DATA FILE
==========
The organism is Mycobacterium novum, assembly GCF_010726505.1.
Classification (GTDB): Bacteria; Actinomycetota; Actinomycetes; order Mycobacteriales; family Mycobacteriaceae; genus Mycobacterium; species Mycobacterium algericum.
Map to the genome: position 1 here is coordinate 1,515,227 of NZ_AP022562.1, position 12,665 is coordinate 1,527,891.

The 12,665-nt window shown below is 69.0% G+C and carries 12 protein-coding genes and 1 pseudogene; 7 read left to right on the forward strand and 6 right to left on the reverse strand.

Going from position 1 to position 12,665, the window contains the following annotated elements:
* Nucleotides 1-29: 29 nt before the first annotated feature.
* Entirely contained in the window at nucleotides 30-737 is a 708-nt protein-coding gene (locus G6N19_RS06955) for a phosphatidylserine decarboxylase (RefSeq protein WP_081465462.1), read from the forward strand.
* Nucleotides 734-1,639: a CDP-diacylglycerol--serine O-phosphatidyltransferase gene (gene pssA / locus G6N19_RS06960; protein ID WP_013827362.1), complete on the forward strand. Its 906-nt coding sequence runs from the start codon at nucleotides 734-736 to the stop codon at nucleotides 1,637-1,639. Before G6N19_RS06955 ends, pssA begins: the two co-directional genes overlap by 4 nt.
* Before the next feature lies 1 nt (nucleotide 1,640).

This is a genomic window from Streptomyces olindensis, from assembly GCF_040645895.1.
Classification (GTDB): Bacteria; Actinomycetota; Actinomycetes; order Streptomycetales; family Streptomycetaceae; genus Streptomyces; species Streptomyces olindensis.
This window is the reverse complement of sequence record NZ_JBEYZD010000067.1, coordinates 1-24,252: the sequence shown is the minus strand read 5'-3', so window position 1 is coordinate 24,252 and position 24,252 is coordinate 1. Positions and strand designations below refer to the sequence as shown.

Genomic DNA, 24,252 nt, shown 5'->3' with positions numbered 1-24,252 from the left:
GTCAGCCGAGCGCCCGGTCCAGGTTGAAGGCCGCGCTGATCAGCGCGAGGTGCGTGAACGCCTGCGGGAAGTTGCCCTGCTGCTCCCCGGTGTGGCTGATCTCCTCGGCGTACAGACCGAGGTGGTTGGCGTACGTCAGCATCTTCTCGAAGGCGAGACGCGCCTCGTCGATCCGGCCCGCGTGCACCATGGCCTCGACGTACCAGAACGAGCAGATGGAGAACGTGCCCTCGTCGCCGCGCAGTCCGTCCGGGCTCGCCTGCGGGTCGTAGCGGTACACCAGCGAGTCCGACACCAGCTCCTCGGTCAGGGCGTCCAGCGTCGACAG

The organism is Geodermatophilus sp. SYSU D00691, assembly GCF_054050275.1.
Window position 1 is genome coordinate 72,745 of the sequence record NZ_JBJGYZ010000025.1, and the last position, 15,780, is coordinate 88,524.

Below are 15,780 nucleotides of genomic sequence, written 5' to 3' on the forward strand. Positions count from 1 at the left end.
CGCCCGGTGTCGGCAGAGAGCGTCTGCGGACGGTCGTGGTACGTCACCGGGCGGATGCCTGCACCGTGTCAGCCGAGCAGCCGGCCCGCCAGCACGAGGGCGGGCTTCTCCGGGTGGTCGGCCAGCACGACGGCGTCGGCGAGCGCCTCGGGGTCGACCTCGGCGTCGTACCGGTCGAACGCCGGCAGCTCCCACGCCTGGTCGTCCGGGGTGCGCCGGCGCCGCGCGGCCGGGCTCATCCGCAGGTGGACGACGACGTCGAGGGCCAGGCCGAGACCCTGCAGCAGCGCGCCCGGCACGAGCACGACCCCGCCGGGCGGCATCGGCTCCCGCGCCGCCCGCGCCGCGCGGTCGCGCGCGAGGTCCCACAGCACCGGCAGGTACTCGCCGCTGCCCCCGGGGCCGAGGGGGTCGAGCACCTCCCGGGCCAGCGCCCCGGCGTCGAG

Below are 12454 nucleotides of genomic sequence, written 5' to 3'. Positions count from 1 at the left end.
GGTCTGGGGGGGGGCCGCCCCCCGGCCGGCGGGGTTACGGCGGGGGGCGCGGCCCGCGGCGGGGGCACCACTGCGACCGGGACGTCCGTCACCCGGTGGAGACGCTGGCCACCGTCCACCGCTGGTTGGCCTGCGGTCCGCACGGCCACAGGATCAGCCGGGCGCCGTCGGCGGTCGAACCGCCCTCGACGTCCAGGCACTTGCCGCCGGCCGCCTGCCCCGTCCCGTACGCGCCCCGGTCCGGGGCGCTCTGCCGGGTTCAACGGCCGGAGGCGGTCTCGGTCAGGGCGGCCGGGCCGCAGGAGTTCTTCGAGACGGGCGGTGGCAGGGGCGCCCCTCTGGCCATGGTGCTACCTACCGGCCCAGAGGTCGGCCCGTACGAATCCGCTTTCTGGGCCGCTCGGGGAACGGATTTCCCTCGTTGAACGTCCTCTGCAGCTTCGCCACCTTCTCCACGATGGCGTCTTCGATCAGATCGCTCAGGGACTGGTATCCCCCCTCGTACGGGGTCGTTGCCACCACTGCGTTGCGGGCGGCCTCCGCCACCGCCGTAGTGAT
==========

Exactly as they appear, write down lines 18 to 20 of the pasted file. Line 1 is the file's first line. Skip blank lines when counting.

CGCCCGGTGTCGGCAGAGAGCGTCTGCGGACGGTCGTGGTACGTCACCGGGCGGATGCCTGCACCGTGTCAGCCGAGCAGCCGGCCCGCCAGCACGAGGGCGGGCTTCTCCGGGTGGTCGGCCAGCACGACGGCGTCGGCGAGCGCCTCGGGGTCGACCTCGGCGTCGTACCGGTCGAACGCCGGCAGCTCCCACGCCTGGTCGTCCGGGGTGCGCCGGCGCCGCGCGGCCGGGCTCATCCGCAGGTGGACGACGACGTCGAGGGCCAGGCCGAGACCCTGCAGCAGCGCGCCCGGCACGAGCACGACCCCGCCGGGCGGCATCGGCTCCCGCGCCGCCCGCGCCGCGCGGTCGCGCGCGAGGTCCCACAGCACCGGCAGGTACTCGCCGCTGCCCCCGGGGCCGAGGGGGTCGAGCACCTCCCGGGCCAGCGCCCCGGCGTCGAG

Below are 12454 nucleotides of genomic sequence, written 5' to 3'. Positions count from 1 at the left end.
GGTCTGGGGGGGGGCCGCCCCCCGGCCGGCGGGGTTACGGCGGGGGGCGCGGCCCGCGGCGGGGGCACCACTGCGACCGGGACGTCCGTCACCCGGTGGAGACGCTGGCCACCGTCCACCGCTGGTTGGCCTGCGGTCCGCACGGCCACAGGATCAGCCGGGCGCCGTCGGCGGTCGAACCGCCCTCGACGTCCAGGCACTTGCCGCCGGCCGCCTGCCCCGTCCCGTACGCGCCCCGGTCCGGGGCGCTCTGCCGGGTTCAACGGCCGGAGGCGGTCTCGGTCAGGGCGGCCGGGCCGCAGGAGTTCTTCGAGACGGGCGGTGGCAGGGGCGCCCCTCTGGCCATGGTGCTACCTACCGGCCCAGAGGTCGGCCCGTACGAATCCGCTTTCTGGGCCGCTCGGGGAACGGATTTCCCTCGTTGAACGTCCTCTGCAGCTTCGCCACCTTCTCCACGATGGCGTCTTCGATCAGATCGCTCAGGGACTGGTATCCCCCCTCGTACGGGGTCGTTGCCACCACTGCGTTGCGGGCGGCCTCCGCCACCGCCGTAGTGAT